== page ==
Tuesday, December 17, 2013

Dude, Lamb Chops AIN'T Cute!

“Dude!  Check it out!  They’ve got LAMB!”

Two townie girls were shopping the Farmers’ Market.  They were looking quite the part in their tiny, little sundresses, their big, black sunglasses and cowgirl boots. (Staunton is a college town, so we get a lot of hip, young customers.)

“So, Dude…you want to get some? Yum!”

“Oh, I don’t know…lamb chops are so good!  But, they’re so cute.  No, lamb chops are cute…let’s get something else.”

Okay…I admit it...I was eavesdropping…but all I could think was…Seriously?

Now, I’m going to make somebody mad…but…

If you’re vegetarian for religious or health reasons, I totally respect that.  If you’re vegetarian for ethical reasons (you think animals are mis-treated and abused and you don’t want to contribute to that) I understand, but you need some further information.  But, if you’re not eating lamb chops (or other meat) because you think it’s cute….please, can we talk?

Lamb chops are not (never have been and never will be) cute


They are, however, nutritious and delicious. Meat (in this case LAMB) provides easily assimilated protein at a level that plant products never will. 

Here are a few facts about lamb in general.

Unsaturated fat, which is good for you, makes up for half the fat in lamb. Palmitoleic acid, a 16-carbon monounsaturated fatty acid found in lamb, possesses strong antimicrobial properties.

Lamb also has a high nutritional value and is an especially good source of easily absorbed zinc and iron. The recommended daily allowance provided by a three ounce serving of cooked lamb is 30% for zinc (essential for growth, tissue repair, and a healthy immune system) and 17% for iron (needed for the formation of red blood cells). Lamb is rich in B vitamins, especially B12. One serving can provide 74-100% of the daily requirement for Vitamin B12, which is essential for the body's metabolic reactions. Lamb is also nature's best source for an amino acid called carnitine, which is needed to generate energy from fatty acids. Trace elements such as copper, manganese, and selenium are also found in this meat, and it contains a rich supply of high quality protein.

Lamb is a food you can feel good about eating because today's lamb is low in fat and an excellent source of vitamins and minerals.                     American Lamb Council

On average, a 3-ounce serving of lamb has only 175 calories and meets the Food and Drug Administration’s (FDA) definition for lean.  According to FDA guidelines, lean meat has less than 10 grams of fat, less than 4.5 grams of saturated fat, and less than 95 milligrams of cholesterol per 100 grams (or 3.5 ounces)
Because lamb naturally contains many essential nutrients, it is an easy fit for healthy diets. On average, lamb is an excellent source of protein, vitamin B12, niacin, zinc, and selenium while still being a good source of iron and riboflavin. All of this within an average of 175 calories per 3-ounce serving makes lamb naturally nutrient-rich.   American Lamb Board

Here are a few things about the lambs of Homestead Hill in particular.

Honestly, our lambs are never the cute fluffy critters that grace storybook pages. When lambs are born, they weigh between 8 to 10 pounds (sometime we have big singles that can weigh upwards of 15 pounds, but that’s fairly unusual…and not the best thing for the ewe). They’re black and more than a little funny looking.  Here read this. Here, read this.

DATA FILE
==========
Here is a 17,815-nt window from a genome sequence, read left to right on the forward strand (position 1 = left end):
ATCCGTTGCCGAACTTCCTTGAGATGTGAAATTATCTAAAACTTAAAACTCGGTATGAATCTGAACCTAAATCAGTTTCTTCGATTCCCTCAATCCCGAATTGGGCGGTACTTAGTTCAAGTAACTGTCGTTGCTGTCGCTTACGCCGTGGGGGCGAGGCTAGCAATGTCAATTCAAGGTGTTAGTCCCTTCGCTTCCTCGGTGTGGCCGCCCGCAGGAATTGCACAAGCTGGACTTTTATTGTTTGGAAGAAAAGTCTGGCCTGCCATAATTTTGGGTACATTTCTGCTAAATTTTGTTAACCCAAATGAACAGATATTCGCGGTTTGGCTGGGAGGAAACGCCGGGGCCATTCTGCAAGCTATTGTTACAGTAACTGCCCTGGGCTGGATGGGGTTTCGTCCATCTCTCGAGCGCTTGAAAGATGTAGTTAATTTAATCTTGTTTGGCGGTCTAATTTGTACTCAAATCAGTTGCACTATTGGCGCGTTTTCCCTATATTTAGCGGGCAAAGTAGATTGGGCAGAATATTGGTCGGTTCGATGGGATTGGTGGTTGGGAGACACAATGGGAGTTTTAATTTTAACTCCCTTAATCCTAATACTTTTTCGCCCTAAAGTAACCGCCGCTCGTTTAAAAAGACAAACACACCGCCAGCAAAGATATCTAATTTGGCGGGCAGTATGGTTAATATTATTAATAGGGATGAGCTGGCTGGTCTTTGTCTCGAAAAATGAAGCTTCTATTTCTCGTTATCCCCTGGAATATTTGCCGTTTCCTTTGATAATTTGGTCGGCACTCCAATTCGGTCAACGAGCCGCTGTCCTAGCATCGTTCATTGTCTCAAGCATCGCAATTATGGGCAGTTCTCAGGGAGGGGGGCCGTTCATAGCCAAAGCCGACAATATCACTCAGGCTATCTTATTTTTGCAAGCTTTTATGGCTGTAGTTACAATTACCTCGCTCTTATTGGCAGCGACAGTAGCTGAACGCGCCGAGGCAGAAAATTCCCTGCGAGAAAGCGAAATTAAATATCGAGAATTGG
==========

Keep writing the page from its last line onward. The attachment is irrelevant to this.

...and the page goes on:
They are on their feet in minutes and as soon as they begin eating, they begin growing.  That’s pretty much all they do---eat, sleep and grow. They are kind of cute at this stage, I must say.  But, by the time a lamb is six months old, it should weigh over 100 pounds.  No longer is there any thought of this creature being cute.  Good genetics, ample food and healthy animal vigor allow for great weight gains and good muscling.  We don’t raise animals for cuteness…we raise for carcass quality.  I'm not afraid to admit...I like "big butts"...read this.
Awesome carcasses
Premier photo

Don’t let the word “lamb” fool you. These are fairly large critters destined for a plate…they’re not friendly or interested in becoming a pet.  Folks hear lamb and they think of little Bo-peep and cute little sheep. Wrong! Read this one.  But, don’t assume that means it’s mutton.  Mutton is the meat of a mature animal (over one year old).  The taste and texture are completely different. Lamb should look bright and fresh and fairly lean.  The taste is rich and clean and needs very little in the way of seasoning.

there's more to lamb than just lamb chops

With the per capita lamb consumption in the US running something like .6 to 1.6 pounds (compared to beef at well over 50 lbs. per person) it’s obvious that lamb is not a staple of the American diet…and many folks have never even tried it.  We love lamb in all its various presentations and make it a point to have recipe ideas available for our customers. (I’m working on a page for our website and Tuesday is going to be lamb recipe day on Facebook---check it out))

I’m sorry to say, I didn’t make much headway with the townie girls at the Market.  They listened politely, we discussed the pros and cons, and they considered purchasing one of our chickens instead of the cute lamb chops. 

…and then bought…..(wait for it)


Because (you guessed it)…they’re not cute.   


Maybe next time...


  1. Interesting Barbara and I do so agree. The thing I always point out is that if we were all vegetarian, or didn't eat lamb because it was cute, then no farmer would breed lambs. As our neighbour always says - It's a short life but a merry one.

  2. "...a short life, but a merry one..." I love that! I'll have to remember it.